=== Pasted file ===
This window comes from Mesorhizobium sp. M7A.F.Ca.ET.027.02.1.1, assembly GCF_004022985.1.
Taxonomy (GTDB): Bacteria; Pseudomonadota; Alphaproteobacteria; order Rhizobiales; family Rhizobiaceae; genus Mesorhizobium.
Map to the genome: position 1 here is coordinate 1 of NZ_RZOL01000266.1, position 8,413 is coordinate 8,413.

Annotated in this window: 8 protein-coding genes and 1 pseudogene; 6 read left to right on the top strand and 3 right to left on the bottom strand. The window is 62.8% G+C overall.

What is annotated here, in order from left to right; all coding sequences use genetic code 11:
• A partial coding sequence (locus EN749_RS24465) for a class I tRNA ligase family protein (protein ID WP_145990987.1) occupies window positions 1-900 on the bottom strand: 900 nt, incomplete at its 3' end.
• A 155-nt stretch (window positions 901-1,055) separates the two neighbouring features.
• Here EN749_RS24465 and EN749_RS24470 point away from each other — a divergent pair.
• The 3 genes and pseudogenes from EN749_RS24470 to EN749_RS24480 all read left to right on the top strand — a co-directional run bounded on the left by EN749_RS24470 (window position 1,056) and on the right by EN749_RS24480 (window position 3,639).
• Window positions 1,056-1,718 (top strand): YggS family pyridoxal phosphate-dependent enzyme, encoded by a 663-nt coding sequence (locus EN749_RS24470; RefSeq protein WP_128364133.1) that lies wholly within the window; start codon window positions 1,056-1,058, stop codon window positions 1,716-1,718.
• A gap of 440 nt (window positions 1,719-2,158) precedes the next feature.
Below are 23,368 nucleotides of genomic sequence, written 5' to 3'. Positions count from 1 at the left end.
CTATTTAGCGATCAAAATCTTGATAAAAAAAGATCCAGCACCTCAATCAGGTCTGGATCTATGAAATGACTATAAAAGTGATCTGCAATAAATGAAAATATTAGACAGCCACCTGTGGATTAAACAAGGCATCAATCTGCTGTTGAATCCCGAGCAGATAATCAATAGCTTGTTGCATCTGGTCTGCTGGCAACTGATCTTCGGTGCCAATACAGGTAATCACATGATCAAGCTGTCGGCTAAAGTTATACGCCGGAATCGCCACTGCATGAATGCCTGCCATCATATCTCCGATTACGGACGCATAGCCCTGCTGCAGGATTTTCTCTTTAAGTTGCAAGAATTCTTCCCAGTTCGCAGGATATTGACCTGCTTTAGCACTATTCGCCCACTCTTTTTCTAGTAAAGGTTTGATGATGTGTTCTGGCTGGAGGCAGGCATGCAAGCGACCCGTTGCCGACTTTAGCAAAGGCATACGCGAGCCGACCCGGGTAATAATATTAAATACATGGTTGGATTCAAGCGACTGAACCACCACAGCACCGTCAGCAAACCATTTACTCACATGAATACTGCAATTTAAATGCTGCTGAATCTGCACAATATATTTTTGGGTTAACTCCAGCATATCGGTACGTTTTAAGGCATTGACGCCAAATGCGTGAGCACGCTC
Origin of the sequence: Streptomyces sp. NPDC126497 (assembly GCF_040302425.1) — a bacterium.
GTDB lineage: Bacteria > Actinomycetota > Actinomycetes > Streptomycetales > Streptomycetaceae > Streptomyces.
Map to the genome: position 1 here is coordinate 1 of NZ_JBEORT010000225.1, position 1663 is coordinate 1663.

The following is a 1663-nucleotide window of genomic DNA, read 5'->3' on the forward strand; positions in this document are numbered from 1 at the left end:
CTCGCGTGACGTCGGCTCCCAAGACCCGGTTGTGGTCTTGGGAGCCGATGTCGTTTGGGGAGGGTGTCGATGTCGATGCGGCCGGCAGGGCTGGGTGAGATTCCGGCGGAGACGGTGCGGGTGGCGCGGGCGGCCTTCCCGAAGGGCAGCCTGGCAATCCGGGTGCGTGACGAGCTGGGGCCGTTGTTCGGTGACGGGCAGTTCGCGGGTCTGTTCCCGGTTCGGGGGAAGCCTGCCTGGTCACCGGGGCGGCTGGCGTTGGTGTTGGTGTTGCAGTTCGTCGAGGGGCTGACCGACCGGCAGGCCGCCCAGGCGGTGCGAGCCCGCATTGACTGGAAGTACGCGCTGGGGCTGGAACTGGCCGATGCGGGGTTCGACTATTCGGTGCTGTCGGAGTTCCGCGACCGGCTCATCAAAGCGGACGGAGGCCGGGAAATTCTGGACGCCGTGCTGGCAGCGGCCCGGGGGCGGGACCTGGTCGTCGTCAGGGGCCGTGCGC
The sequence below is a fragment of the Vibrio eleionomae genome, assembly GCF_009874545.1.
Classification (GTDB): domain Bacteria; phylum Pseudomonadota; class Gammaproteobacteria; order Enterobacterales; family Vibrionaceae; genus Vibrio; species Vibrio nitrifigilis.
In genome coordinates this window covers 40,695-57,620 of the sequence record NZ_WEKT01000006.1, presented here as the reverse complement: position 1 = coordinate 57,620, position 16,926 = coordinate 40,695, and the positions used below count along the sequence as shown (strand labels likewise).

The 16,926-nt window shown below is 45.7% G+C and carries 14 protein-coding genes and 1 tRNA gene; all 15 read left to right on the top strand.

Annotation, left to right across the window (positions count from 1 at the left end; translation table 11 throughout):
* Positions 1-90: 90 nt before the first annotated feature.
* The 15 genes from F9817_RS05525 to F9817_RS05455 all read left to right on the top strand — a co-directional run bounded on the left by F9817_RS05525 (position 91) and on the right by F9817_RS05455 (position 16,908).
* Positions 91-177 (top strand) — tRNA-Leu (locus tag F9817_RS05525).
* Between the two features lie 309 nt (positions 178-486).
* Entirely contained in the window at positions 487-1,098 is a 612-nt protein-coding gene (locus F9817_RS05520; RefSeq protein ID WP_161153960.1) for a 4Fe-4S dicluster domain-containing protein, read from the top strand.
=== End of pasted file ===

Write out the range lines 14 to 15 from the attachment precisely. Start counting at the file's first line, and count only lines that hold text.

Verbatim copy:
Origin of the sequence: Streptomyces sp. NPDC126497 (assembly GCF_040302425.1) — a bacterium.
GTDB lineage: Bacteria > Actinomycetota > Actinomycetes > Streptomycetales > Streptomycetaceae > Streptomyces.